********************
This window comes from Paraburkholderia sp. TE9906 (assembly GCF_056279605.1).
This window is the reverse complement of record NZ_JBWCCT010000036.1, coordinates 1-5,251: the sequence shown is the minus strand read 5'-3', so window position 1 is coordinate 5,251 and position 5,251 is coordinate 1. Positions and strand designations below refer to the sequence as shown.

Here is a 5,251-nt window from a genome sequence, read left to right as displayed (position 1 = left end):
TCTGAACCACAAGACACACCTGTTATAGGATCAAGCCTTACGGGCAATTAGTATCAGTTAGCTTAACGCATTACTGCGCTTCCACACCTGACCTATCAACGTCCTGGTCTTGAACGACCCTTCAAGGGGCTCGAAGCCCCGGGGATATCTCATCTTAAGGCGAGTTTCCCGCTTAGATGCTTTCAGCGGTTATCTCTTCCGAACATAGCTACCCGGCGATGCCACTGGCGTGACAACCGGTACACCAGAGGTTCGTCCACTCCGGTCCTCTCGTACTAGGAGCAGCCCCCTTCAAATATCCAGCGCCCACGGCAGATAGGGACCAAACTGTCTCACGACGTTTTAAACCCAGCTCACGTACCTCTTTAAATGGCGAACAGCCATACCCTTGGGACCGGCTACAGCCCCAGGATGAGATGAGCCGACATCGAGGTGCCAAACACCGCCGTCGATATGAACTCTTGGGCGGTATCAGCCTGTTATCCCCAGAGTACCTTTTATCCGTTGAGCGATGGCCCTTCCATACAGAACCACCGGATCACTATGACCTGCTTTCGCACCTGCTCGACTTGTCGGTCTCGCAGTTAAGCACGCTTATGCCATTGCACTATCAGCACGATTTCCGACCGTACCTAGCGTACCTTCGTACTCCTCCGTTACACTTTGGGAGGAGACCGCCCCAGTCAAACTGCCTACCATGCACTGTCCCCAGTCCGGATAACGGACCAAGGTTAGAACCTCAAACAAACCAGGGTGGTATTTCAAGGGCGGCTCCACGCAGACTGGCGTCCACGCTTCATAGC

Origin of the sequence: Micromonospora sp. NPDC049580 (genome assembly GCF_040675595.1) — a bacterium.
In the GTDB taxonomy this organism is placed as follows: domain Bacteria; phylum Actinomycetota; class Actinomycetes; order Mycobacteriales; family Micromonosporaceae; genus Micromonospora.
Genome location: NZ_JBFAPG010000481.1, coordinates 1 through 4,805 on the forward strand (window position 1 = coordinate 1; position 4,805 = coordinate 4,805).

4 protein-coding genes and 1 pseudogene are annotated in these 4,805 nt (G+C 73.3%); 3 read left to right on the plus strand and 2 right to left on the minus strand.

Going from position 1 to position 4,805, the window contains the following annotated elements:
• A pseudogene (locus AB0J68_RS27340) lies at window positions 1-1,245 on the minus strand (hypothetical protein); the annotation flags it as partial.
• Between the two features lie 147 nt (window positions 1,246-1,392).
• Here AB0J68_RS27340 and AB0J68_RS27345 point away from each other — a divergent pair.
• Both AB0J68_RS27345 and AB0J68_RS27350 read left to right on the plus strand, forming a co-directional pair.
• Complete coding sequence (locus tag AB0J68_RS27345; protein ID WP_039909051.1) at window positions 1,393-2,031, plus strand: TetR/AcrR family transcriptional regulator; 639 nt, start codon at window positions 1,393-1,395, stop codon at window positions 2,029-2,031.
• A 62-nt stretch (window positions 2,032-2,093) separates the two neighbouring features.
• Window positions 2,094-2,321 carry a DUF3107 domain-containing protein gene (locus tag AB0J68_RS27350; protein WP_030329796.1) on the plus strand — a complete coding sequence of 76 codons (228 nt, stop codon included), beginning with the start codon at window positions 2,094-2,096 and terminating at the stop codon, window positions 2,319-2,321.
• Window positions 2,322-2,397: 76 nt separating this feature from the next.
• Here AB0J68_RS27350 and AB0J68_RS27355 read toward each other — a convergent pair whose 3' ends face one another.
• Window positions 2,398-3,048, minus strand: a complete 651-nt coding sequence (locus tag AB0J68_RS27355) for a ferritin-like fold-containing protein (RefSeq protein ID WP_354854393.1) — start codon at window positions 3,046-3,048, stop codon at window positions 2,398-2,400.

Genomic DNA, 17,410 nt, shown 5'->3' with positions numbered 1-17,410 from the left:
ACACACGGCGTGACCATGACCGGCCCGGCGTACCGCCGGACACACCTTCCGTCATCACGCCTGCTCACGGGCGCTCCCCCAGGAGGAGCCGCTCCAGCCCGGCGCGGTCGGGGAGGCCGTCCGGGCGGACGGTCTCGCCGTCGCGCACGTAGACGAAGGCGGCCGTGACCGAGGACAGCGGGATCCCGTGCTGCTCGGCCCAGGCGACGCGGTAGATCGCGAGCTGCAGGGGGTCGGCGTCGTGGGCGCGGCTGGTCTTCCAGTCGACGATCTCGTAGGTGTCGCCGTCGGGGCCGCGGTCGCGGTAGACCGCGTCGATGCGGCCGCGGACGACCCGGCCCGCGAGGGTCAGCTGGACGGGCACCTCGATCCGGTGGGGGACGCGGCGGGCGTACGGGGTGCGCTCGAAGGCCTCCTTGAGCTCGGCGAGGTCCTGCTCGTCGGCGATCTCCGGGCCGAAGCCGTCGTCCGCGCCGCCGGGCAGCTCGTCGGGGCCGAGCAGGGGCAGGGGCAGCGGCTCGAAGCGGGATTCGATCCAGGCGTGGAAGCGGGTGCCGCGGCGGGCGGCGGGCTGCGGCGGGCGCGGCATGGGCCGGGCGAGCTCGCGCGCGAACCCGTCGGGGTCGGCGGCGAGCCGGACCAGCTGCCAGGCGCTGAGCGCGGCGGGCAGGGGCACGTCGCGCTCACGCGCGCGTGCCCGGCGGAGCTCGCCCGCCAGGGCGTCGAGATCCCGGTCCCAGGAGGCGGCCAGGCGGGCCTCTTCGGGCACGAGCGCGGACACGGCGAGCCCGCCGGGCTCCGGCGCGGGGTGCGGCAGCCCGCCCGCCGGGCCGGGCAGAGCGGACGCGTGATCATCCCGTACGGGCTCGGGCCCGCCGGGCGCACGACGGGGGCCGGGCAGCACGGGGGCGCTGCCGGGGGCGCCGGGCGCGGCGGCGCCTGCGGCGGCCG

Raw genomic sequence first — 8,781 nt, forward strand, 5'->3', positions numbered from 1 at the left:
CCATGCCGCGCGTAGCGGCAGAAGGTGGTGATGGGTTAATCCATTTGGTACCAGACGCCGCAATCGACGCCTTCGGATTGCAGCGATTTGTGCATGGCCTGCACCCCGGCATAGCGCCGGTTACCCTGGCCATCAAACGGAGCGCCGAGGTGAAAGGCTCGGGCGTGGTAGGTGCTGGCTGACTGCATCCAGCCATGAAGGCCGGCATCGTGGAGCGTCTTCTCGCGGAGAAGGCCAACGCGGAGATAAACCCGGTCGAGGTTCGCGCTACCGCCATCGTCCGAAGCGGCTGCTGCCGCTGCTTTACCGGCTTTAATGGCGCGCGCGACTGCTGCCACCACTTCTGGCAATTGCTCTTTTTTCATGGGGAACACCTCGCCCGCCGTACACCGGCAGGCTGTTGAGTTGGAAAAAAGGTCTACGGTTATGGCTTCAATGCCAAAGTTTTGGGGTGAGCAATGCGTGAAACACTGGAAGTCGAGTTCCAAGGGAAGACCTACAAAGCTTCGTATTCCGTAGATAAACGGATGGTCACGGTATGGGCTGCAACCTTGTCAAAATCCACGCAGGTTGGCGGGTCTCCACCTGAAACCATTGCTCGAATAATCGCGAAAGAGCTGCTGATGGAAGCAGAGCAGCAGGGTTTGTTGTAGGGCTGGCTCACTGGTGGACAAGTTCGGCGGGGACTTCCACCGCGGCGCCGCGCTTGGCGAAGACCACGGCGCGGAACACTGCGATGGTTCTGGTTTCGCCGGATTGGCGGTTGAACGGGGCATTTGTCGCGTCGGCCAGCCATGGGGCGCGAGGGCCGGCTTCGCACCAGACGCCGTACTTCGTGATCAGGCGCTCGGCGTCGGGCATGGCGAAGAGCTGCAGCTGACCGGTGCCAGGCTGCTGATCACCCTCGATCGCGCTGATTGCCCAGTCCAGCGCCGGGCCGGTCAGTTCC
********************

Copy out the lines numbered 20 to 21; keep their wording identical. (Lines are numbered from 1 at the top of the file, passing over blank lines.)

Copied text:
Genomic DNA, 17,410 nt, shown 5'->3' with positions numbered 1-17,410 from the left:
ACACACGGCGTGACCATGACCGGCCCGGCGTACCGCCGGACACACCTTCCGTCATCACGCCTGCTCACGGGCGCTCCCCCAGGAGGAGCCGCTCCAGCCCGGCGCGGTCGGGGAGGCCGTCCGGGCGGACGGTCTCGCCGTCGCGCACGTAGACGAAGGCGGCCGTGACCGAGGACAGCGGGATCCCGTGCTGCTCGGCCCAGGCGACGCGGTAGATCGCGAGCTGCAGGGGGTCGGCGTCGTGGGCGCGGCTGGTCTTCCAGTCGACGATCTCGTAGGTGTCGCCGTCGGGGCCGCGGTCGCGGTAGACCGCGTCGATGCGGCCGCGGACGACCCGGCCCGCGAGGGTCAGCTGGACGGGCACCTCGATCCGGTGGGGGACGCGGCGGGCGTACGGGGTGCGCTCGAAGGCCTCCTTGAGCTCGGCGAGGTCCTGCTCGTCGGCGATCTCCGGGCCGAAGCCGTCGTCCGCGCCGCCGGGCAGCTCGTCGGGGCCGAGCAGGGGCAGGGGCAGCGGCTCGAAGCGGGATTCGATCCAGGCGTGGAAGCGGGTGCCGCGGCGGGCGGCGGGCTGCGGCGGGCGCGGCATGGGCCGGGCGAGCTCGCGCGCGAACCCGTCGGGGTCGGCGGCGAGCCGGACCAGCTGCCAGGCGCTGAGCGCGGCGGGCAGGGGCACGTCGCGCTCACGCGCGCGTGCCCGGCGGAGCTCGCCCGCCAGGGCGTCGAGATCCCGGTCCCAGGAGGCGGCCAGGCGGGCCTCTTCGGGCACGAGCGCGGACACGGCGAGCCCGCCGGGCTCCGGCGCGGGGTGCGGCAGCCCGCCCGCCGGGCCGGGCAGAGCGGACGCGTGATCATCCCGTACGGGCTCGGGCCCGCCGGGCGCACGACGGGGGCCGGGCAGCACGGGGGCGCTGCCGGGGGCGCCGGGCGCGGCGGCGCCTGCGGCGGCCG